"Shot put is a difficult event. You need power, but your form has to be top-notch – otherwise it's tough to move that 12-pound ball," VandenBerg said. "I would love to qualify for state in both the discus and shot put and be all-state in each. That would be amazing if I could be a state champion in either of those events."

VandenBerg has put in extra work in the offseason with special instruction from Bill Griffey of Next Throw in Plainwell, along with working with Constantine assistant track & field and head football coach Shawn Griffith.

"Bennett puts a lot of time into working on his throwing. He spends a lot of time in the weight room, and he's a bigger kid who is not afraid to be coached and listens to what other people tell him," Griffith said. "We're excited to see what he can do now that we've had warmer weather recently."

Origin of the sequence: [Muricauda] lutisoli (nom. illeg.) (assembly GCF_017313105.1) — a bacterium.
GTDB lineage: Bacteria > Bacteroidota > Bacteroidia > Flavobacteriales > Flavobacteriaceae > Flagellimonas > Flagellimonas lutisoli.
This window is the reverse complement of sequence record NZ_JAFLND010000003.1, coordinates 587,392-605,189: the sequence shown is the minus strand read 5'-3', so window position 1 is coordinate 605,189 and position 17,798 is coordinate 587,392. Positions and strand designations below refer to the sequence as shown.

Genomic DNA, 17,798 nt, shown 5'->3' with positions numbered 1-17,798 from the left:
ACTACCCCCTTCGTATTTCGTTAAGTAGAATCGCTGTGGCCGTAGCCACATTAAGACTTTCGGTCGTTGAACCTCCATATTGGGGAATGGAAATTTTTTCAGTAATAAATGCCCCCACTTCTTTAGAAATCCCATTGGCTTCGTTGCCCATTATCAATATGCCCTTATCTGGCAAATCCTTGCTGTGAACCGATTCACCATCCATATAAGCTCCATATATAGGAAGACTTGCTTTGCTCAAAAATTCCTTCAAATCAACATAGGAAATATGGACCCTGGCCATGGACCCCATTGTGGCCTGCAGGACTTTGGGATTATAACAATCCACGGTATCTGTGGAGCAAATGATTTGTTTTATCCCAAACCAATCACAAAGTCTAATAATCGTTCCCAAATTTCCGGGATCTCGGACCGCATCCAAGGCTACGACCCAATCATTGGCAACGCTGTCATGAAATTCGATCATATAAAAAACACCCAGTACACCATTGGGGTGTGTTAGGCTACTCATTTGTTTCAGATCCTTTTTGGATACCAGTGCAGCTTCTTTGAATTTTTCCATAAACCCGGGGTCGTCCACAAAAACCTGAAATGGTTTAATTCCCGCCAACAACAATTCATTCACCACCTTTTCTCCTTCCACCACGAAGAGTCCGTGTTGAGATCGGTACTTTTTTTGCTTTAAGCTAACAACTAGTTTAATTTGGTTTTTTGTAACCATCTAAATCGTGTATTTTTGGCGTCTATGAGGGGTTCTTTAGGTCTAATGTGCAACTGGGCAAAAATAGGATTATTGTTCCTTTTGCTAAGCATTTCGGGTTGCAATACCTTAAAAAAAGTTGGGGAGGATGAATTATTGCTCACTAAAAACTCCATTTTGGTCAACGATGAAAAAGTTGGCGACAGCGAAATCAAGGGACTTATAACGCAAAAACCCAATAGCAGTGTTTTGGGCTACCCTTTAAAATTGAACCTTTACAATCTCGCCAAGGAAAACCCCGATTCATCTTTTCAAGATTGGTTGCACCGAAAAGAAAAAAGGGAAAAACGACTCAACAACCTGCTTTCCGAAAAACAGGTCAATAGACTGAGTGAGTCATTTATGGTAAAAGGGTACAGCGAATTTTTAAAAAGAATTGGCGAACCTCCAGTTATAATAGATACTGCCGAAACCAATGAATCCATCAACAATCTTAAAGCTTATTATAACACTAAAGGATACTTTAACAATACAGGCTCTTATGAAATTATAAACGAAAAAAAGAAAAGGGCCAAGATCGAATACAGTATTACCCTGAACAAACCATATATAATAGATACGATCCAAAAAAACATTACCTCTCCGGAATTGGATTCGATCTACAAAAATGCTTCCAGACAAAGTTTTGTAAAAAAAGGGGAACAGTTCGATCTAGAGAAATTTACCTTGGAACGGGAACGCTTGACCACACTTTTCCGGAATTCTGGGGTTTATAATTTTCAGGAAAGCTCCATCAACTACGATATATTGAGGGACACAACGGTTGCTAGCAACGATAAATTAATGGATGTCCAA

VandenBerg (34) carries the football during a 2023 regular-season home game against Schoolcraft.VandenBerg's motivation this spring follows a tremendous wrestling season that saw him finish 54-0 and capture the 285 championship with a 3-0 win in the title match over Reed City junior Wyatt Spalo.

"I gained 20 pounds of muscle and did everything you need to do to become a better athlete to wrestle the heavyweight division. Winning the title was overwhelming. It was everything I ever wanted, and the first 20 minutes after winning it was relief, especially after losing in the Finals as a junior. I just went into that last match and wrestled smart and confident," VandenBerg said. "My speed and strength gave me an advantage over the bigger heavyweights I faced this year."